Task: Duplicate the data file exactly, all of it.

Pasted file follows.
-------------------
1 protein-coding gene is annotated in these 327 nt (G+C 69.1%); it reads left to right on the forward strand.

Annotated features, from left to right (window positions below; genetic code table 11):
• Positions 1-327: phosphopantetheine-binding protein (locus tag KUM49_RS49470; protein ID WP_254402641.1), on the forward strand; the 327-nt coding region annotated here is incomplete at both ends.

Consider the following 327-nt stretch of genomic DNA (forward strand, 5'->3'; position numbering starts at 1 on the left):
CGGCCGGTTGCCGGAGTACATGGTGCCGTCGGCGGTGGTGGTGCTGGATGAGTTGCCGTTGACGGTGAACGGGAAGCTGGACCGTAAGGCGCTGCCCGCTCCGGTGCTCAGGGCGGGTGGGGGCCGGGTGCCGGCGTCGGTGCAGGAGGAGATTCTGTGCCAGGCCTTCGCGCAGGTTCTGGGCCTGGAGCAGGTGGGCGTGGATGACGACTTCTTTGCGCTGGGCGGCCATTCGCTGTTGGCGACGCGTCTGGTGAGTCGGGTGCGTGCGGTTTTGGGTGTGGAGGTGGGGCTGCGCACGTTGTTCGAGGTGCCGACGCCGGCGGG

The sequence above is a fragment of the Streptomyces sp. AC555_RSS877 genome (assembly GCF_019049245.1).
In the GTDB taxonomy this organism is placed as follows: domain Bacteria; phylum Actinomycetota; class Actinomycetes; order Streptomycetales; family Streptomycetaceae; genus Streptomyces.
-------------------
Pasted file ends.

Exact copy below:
1 protein-coding gene is annotated in these 327 nt (G+C 69.1%); it reads left to right on the forward strand.

Annotated features, from left to right (window positions below; genetic code table 11):
• Positions 1-327: phosphopantetheine-binding protein (locus tag KUM49_RS49470; protein ID WP_254402641.1), on the forward strand; the 327-nt coding region annotated here is incomplete at both ends.

Consider the following 327-nt stretch of genomic DNA (forward strand, 5'->3'; position numbering starts at 1 on the left):
CGGCCGGTTGCCGGAGTACATGGTGCCGTCGGCGGTGGTGGTGCTGGATGAGTTGCCGTTGACGGTGAACGGGAAGCTGGACCGTAAGGCGCTGCCCGCTCCGGTGCTCAGGGCGGGTGGGGGCCGGGTGCCGGCGTCGGTGCAGGAGGAGATTCTGTGCCAGGCCTTCGCGCAGGTTCTGGGCCTGGAGCAGGTGGGCGTGGATGACGACTTCTTTGCGCTGGGCGGCCATTCGCTGTTGGCGACGCGTCTGGTGAGTCGGGTGCGTGCGGTTTTGGGTGTGGAGGTGGGGCTGCGCACGTTGTTCGAGGTGCCGACGCCGGCGGG

The sequence above is a fragment of the Streptomyces sp. AC555_RSS877 genome (assembly GCF_019049245.1).
In the GTDB taxonomy this organism is placed as follows: domain Bacteria; phylum Actinomycetota; class Actinomycetes; order Streptomycetales; family Streptomycetaceae; genus Streptomyces.